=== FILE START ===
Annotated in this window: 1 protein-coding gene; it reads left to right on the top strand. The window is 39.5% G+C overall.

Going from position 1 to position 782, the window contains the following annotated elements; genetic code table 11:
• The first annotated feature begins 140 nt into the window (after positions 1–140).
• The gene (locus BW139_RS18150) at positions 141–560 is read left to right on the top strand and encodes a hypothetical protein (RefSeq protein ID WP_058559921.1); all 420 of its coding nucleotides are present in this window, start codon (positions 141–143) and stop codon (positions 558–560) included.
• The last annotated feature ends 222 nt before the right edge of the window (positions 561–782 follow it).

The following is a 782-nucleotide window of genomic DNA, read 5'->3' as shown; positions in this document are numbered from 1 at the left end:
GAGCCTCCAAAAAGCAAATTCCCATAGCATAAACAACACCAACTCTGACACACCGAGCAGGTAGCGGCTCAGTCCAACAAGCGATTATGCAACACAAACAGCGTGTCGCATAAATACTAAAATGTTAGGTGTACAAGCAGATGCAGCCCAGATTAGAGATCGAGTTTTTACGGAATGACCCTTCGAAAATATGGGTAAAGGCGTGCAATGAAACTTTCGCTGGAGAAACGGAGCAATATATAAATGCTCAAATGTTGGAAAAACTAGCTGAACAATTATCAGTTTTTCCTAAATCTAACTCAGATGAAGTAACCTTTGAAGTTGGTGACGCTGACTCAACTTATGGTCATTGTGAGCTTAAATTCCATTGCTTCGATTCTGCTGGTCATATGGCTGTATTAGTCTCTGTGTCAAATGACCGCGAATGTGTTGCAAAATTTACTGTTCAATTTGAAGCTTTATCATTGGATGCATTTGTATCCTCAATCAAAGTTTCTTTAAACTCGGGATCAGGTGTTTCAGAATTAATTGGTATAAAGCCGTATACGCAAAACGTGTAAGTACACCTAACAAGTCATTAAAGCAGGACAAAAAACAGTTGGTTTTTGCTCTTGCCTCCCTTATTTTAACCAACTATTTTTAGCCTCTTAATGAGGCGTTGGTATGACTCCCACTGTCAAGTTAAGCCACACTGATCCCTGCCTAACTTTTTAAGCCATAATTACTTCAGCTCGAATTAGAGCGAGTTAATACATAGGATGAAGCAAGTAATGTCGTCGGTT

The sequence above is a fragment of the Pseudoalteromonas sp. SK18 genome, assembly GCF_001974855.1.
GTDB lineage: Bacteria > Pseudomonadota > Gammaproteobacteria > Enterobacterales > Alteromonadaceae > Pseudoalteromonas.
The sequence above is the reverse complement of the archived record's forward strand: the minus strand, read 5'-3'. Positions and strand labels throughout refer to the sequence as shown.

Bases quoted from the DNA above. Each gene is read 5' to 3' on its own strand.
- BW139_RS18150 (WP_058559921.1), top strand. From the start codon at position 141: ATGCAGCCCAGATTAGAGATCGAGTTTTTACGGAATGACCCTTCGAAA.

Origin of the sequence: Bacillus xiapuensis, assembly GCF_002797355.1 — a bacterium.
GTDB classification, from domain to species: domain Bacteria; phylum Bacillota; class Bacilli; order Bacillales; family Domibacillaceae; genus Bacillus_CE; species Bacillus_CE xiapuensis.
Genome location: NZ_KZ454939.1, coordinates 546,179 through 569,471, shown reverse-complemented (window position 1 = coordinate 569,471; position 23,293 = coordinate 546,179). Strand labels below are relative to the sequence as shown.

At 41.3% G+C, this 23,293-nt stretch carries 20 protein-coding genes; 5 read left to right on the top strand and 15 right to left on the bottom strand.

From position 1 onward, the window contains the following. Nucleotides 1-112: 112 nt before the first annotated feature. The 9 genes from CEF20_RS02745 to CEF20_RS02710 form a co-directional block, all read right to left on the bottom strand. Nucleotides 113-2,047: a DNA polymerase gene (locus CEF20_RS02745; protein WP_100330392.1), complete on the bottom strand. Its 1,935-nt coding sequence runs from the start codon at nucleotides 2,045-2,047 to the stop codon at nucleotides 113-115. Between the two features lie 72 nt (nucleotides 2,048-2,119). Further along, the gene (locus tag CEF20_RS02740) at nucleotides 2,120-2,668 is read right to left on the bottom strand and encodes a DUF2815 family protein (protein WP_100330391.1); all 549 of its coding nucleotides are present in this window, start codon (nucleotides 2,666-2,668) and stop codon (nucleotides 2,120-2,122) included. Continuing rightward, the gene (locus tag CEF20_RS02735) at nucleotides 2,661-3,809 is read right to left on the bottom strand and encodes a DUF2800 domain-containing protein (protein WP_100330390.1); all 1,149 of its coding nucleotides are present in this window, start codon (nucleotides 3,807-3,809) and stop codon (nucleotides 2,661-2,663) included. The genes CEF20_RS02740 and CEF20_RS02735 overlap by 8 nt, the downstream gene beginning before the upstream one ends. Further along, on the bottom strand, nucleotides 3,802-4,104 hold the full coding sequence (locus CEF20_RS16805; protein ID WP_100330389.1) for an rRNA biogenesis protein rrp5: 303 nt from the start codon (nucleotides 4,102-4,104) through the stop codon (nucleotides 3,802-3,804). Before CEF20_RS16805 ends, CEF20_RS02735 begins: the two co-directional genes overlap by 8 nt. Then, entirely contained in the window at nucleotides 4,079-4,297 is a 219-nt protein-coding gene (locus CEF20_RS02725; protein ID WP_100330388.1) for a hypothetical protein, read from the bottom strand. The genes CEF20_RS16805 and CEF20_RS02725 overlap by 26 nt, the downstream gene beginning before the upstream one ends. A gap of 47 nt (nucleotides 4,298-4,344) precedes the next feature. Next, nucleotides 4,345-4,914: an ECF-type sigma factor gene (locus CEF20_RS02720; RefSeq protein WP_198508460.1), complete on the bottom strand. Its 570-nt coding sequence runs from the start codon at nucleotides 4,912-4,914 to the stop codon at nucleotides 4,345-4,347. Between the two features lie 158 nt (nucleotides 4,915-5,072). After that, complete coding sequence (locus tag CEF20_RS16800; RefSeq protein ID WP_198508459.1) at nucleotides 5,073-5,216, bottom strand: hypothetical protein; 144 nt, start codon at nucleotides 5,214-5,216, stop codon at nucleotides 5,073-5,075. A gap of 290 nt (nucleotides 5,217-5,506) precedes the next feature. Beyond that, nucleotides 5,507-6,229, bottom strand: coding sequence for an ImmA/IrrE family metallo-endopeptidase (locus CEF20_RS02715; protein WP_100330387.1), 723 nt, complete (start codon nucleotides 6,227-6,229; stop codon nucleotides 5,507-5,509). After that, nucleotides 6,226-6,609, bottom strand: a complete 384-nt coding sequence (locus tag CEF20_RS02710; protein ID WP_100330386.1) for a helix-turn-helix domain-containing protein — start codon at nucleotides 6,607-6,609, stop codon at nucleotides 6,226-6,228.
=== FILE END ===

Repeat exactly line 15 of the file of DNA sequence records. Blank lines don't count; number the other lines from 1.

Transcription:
Genome location: NZ_KZ454939.1, coordinates 546,179 through 569,471, shown reverse-complemented (window position 1 = coordinate 569,471; position 23,293 = coordinate 546,179). Strand labels below are relative to the sequence as shown.